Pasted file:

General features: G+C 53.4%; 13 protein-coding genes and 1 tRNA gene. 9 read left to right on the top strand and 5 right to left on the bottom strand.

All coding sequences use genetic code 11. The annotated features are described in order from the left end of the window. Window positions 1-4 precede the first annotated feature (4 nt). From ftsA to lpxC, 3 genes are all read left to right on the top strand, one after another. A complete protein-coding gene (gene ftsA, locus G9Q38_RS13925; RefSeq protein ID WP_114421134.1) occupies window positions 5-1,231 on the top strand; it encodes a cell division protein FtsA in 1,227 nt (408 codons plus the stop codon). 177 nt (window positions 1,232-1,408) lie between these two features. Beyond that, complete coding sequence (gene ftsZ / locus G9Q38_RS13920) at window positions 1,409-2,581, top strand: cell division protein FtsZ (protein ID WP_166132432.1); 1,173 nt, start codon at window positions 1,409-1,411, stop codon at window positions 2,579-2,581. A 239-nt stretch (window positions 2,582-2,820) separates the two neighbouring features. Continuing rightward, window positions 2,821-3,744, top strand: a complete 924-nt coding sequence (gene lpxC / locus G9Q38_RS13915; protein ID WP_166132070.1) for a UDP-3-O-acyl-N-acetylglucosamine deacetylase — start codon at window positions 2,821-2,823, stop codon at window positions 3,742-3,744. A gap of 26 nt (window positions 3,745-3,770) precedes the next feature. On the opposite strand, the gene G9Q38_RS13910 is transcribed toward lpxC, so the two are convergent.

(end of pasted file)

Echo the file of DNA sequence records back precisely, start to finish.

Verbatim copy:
General features: G+C 53.4%; 13 protein-coding genes and 1 tRNA gene. 9 read left to right on the top strand and 5 right to left on the bottom strand.

All coding sequences use genetic code 11. The annotated features are described in order from the left end of the window. Window positions 1-4 precede the first annotated feature (4 nt). From ftsA to lpxC, 3 genes are all read left to right on the top strand, one after another. A complete protein-coding gene (gene ftsA, locus G9Q38_RS13925; RefSeq protein ID WP_114421134.1) occupies window positions 5-1,231 on the top strand; it encodes a cell division protein FtsA in 1,227 nt (408 codons plus the stop codon). 177 nt (window positions 1,232-1,408) lie between these two features. Beyond that, complete coding sequence (gene ftsZ / locus G9Q38_RS13920) at window positions 1,409-2,581, top strand: cell division protein FtsZ (protein ID WP_166132432.1); 1,173 nt, start codon at window positions 1,409-1,411, stop codon at window positions 2,579-2,581. A 239-nt stretch (window positions 2,582-2,820) separates the two neighbouring features. Continuing rightward, window positions 2,821-3,744, top strand: a complete 924-nt coding sequence (gene lpxC / locus G9Q38_RS13915; protein ID WP_166132070.1) for a UDP-3-O-acyl-N-acetylglucosamine deacetylase — start codon at window positions 2,821-2,823, stop codon at window positions 3,742-3,744. A gap of 26 nt (window positions 3,745-3,770) precedes the next feature. On the opposite strand, the gene G9Q38_RS13910 is transcribed toward lpxC, so the two are convergent.